Annals of Microbiology

, Volume 62, Issue 3, pp 1301–1309 | Cite as

An amperometric biosensor developed for detection of limonin levels in kinnow mandarin juices

Original Article


The bitterness in kinnow mandarins (also in certain other citrus juices) has been ascribed to limonin that is gradually formed during processing of the juice, which lowers the consumer’s acceptability. Thus, detection of limonin at various stages of processing is crucial for the employment of suitable debittering interventions. Owing to the lack of rapid, reliable and economical method for determining limonin levels during the juice production process, an attempt has been made to develop an amperometric microbial biosensor using a mutant (lim+) of a strain Pseudomonas putida G7, that could selectively utilize limonin as a carbon source in the presence of other sugars in kinnow mandarin juice. Analytical determination was based on the respiratory activity of this stable, lim+ auxotrophic mutant in the presence of the analyte, limonin. The temperature of 30°C, pH 6.5 and the mid-log phase cells at concentrations of 106 CFU/ml were the most optimal operating conditions. A consistent correlation between limonin concentrations of 20, 25, 30 ppm (i.e. an optimal substrate–to-cell mass concentration) and the dissolved oxygen (DO) was established. Response times of approximately 20 min for the steady-state method and 12 min for the initial slope method were recorded. The calibration curve for limonin was linear in the 15–50 ppm range of limonin. The performance of the biosensor was reproducible and remained unaffected following intermittent storage and reuse for at least 1 month. Overall, this study suggests the possible application of the developed biosensor for monitoring the limonin content in citrus juices during processing.


Limonin Amperometric biosensor Pseudomonas putida G7 Debitterring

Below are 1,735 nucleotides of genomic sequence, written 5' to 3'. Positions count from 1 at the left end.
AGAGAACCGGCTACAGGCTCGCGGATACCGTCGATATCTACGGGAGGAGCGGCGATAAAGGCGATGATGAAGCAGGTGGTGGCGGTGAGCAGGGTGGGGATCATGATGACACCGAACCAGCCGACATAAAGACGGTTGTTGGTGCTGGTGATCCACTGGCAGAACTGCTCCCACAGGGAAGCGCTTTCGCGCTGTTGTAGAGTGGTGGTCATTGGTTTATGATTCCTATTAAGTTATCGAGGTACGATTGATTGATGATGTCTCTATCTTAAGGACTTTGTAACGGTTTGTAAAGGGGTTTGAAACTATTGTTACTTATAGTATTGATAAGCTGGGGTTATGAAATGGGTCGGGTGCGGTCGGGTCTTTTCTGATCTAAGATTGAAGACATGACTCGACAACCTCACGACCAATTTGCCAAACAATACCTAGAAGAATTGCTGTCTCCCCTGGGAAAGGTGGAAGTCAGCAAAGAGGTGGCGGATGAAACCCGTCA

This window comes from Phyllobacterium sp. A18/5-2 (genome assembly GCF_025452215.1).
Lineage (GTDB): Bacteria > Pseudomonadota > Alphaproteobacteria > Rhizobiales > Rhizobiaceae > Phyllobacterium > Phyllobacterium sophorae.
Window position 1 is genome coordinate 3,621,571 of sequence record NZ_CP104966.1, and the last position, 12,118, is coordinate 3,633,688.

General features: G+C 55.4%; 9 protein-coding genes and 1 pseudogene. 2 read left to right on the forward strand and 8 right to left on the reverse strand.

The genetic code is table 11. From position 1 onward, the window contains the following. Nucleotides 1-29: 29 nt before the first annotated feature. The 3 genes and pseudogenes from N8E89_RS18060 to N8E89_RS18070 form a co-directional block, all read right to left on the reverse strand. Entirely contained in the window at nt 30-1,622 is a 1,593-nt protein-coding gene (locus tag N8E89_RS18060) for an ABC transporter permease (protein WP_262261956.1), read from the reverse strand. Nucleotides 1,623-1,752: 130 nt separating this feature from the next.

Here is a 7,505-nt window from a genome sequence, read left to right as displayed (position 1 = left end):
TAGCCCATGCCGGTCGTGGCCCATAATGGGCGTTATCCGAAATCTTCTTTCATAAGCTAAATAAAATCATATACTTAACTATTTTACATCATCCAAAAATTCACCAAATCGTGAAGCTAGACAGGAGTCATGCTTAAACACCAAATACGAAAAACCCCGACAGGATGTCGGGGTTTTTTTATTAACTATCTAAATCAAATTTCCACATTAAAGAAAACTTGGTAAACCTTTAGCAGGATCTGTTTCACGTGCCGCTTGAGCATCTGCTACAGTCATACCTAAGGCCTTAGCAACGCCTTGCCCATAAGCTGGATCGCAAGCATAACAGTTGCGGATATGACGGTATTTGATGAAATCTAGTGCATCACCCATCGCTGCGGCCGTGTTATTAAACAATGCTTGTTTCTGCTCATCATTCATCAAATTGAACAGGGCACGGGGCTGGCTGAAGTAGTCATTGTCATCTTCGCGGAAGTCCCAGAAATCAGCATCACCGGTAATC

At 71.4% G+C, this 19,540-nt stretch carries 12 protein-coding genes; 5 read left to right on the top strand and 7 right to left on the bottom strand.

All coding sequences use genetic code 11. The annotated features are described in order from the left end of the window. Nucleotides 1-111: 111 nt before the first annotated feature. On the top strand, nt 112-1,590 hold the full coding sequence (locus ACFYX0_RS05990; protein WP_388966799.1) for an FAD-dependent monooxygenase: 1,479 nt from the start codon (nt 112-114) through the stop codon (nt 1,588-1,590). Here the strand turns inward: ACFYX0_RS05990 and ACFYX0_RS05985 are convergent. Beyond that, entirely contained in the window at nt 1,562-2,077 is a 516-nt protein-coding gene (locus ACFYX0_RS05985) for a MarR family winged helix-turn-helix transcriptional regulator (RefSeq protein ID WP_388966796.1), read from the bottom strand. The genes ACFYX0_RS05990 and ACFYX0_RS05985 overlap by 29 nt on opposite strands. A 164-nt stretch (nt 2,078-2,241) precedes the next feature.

This work was supported to M.G. by Department of Science and Technology, under the SERC Fast Track Scheme for young scientists.


  1. An L, Niu H, Zeng H (1998) A new biosensor for rapid oxygen demand measurement. Water Environ Res 70:1070–1074CrossRefGoogle Scholar
  2. Chern LH, Heng LY, Musa A (2001) A potentiometric biosensor based on urease enzyme. Proc NSF Workshop, Kuala LumpurGoogle Scholar
  3. Das N, Prabhakar P, Kayastha AM, Srivastava RC (1997) Enzyme entrapped inside the reverse micelle in the fabrication of a new urea sensor. Biotechnol Bioeng 54:329–332PubMedCrossRefGoogle Scholar
  4. D’Souza SF (2001) Microbial biosensors (review). Biosens Bioelectron 16:337–353PubMedCrossRefGoogle Scholar
  5. Dubey RS, Upadhyay SN (2001) Microbial corrosion monitoring by an amperometric microbial biosensor developed using whole cell of Pesudomosa. sp. Biosens Bioelectron 16:995–1000PubMedCrossRefGoogle Scholar
  6. Dubois M, Gilles KA, Hamilton JK, Rebers PA, Smith F (1956) Colorimetric method for determination of sugars and related substances. Anal Chem 28:350–356CrossRefGoogle Scholar
  7. Ghosh M, Ganguli A, Mallik M (2006) Evidence of indigenous NAH plasmid of naphthalene degrading Pseudomonas putida G7 strain implicated in limonin degradation. J Microbiol 44:473–479PubMedGoogle Scholar
  8. Hasegawa S, Miyake M (1996) Biochemistry and biological functions of citrus limonoids. Food Rev Int 12:413–415CrossRefGoogle Scholar
  9. Hikuma M, Obana H, Yasuda T (1980) Amperometric determination of total assimiable sugars in fermentation broths with use of immobilized whole cells. Enzyme Microbiol Technol 2:234–238CrossRefGoogle Scholar
  10. Hsieh YL, Tseng SK, Chang YJ (2002) Nitrification using polyvinyl alcohol-immobilized nitrifying biofilm on an O2-enriching membrane. Biotechnol Lett 24:315–319CrossRefGoogle Scholar
  11. Karube I, Suzuki S (1981) Preliminary screening of mutagens with a microbial sensor. Anal Chem 53:1024–1026CrossRefGoogle Scholar